It is said to be the most efficient model in terms of timing and scheduling. It is believed that this model utilizes the same process as that of the Staged Delivery model in a sense that there is a “deliverable” at every stage; however, it does not hold the same predictability as the former and at times, a product’s full potential may not be developed. All the same, the Design to Schedule model can ensure that the product is going to be ready at any time necessary.
This particular model indicates that a project team’s ability to provide “deliverables” at any stage is more important than the cost it will incur, and whether or not the needs or goals have been met. This makes it more ideal for well-structured systems because if some factors are not solid, chances are, this model will not work for this particular project. Moreover, it would require skilled management to be part of the project team, who can correctly conduct planning and implementation perfectly, as corrections are almost not tolerated in this type of model.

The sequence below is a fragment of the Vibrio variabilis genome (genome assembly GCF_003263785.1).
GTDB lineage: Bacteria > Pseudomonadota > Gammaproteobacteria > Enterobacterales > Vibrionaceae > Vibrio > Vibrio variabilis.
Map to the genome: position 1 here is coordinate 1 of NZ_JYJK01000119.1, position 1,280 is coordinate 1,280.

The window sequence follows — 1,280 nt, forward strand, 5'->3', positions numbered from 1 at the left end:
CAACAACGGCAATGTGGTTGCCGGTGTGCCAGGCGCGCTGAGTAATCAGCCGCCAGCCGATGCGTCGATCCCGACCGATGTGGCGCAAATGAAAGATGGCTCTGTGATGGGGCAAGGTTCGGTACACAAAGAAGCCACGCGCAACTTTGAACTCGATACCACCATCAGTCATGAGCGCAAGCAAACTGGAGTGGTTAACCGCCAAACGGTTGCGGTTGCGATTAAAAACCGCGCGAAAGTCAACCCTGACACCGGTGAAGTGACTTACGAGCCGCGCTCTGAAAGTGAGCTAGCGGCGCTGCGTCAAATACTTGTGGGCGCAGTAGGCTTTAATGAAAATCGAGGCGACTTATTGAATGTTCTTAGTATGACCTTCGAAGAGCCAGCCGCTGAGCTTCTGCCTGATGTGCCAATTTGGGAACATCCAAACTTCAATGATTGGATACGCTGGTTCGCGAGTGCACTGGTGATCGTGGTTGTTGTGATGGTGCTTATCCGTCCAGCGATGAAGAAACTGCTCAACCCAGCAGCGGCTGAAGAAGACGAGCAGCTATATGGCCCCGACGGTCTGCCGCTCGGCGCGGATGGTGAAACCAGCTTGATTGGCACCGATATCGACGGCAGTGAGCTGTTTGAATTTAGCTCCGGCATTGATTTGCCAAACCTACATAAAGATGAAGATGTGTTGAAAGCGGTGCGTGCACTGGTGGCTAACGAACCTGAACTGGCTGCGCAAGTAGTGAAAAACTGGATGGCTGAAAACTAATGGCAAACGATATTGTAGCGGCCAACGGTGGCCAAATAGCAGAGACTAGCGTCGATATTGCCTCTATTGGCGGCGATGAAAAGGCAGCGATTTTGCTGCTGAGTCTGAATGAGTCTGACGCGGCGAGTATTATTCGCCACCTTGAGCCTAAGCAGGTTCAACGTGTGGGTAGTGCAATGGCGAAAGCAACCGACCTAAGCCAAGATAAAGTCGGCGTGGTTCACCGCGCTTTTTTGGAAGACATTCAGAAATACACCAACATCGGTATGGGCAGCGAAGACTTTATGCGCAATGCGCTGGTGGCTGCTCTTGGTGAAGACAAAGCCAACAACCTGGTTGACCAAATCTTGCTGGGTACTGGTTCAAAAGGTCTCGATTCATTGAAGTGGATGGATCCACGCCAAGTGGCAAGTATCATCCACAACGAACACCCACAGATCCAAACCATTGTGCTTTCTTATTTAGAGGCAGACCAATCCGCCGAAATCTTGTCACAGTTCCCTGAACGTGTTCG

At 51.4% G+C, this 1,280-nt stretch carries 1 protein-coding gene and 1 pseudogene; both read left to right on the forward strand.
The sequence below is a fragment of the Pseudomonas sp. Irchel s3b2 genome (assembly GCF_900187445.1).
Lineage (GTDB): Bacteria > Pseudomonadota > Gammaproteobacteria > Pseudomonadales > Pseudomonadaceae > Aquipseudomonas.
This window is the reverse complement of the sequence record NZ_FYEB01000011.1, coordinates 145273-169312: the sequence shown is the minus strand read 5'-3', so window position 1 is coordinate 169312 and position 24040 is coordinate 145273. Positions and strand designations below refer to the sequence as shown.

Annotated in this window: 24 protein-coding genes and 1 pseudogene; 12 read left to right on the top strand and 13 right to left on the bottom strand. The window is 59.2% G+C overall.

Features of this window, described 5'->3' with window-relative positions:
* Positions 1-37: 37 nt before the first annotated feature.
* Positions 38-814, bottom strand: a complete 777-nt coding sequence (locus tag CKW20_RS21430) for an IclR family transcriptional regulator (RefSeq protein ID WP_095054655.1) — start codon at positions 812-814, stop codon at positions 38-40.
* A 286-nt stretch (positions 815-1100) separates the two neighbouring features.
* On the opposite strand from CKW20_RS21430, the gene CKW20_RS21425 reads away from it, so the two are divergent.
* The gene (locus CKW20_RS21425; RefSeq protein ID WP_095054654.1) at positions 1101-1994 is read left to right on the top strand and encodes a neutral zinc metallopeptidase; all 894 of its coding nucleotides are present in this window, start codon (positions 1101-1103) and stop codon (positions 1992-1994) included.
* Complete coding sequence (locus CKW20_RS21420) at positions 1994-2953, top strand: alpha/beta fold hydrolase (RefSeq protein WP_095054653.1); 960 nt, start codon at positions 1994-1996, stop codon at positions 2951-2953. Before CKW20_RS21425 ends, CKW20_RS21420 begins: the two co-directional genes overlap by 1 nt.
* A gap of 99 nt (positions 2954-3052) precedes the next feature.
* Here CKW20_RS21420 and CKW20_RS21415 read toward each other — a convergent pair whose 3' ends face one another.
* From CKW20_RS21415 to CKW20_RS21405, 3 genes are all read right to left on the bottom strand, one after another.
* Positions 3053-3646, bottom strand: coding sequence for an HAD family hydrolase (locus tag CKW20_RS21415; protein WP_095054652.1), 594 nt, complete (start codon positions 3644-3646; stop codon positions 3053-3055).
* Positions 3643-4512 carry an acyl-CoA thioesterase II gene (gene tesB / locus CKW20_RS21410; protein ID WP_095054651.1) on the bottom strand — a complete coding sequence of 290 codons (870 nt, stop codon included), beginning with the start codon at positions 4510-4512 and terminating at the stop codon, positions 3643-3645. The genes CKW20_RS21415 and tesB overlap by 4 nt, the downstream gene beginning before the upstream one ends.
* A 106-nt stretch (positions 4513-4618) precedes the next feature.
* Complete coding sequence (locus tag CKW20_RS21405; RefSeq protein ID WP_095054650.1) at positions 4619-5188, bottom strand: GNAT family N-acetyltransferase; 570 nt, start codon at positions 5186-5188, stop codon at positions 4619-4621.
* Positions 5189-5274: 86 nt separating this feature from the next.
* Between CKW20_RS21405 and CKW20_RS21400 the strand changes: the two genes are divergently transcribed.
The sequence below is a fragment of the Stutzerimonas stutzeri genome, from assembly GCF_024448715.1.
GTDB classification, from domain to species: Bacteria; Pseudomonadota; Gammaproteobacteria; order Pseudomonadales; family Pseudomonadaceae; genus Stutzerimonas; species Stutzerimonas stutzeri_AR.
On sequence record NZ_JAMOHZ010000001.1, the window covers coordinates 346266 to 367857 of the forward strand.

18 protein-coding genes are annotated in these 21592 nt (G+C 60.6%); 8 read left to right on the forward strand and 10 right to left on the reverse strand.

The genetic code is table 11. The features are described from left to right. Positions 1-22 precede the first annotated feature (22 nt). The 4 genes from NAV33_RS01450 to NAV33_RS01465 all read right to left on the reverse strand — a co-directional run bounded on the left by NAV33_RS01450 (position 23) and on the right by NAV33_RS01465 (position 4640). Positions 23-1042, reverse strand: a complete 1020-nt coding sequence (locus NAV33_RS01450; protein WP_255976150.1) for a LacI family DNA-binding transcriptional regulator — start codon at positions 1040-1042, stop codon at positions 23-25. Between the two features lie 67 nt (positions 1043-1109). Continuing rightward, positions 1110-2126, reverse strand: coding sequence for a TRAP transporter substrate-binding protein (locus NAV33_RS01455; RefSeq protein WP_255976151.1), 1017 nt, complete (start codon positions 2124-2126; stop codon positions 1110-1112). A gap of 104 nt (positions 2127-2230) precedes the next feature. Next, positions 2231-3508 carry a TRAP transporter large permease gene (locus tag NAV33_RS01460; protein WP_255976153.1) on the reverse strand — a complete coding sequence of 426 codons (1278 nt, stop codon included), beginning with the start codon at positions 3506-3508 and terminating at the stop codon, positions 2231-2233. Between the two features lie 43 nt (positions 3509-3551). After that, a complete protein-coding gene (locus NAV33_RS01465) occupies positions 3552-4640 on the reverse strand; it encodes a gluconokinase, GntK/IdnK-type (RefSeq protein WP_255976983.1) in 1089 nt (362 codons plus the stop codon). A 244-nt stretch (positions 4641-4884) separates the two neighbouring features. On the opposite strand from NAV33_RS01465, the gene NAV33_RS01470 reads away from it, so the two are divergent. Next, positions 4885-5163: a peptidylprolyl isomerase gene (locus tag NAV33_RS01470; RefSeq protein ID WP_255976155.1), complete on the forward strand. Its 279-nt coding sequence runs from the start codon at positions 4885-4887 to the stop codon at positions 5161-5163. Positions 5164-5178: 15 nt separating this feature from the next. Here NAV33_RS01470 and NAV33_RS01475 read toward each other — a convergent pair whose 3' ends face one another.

It is also noteworthy to mention that time is often not utilized well when using the Design to Schedule model. With so much time set aside for planning, many of the ideas and proposals may not even be included during the last few stages because of resource constraint.
The Design to Schedule model is suitable for projects that are made out of proven systems and structures. It works best for those that can provide heavy supervision because if errors are committed within the course of the project, it may greatly affect its entirety. But because there is constant implementation and testing on every specific objective- which is set depending on how the project team has deemed it to be important, there is less likelihood for systems and processes to be jeopardized. For this reason, a lot of companies employ this model when they are handling some important projects.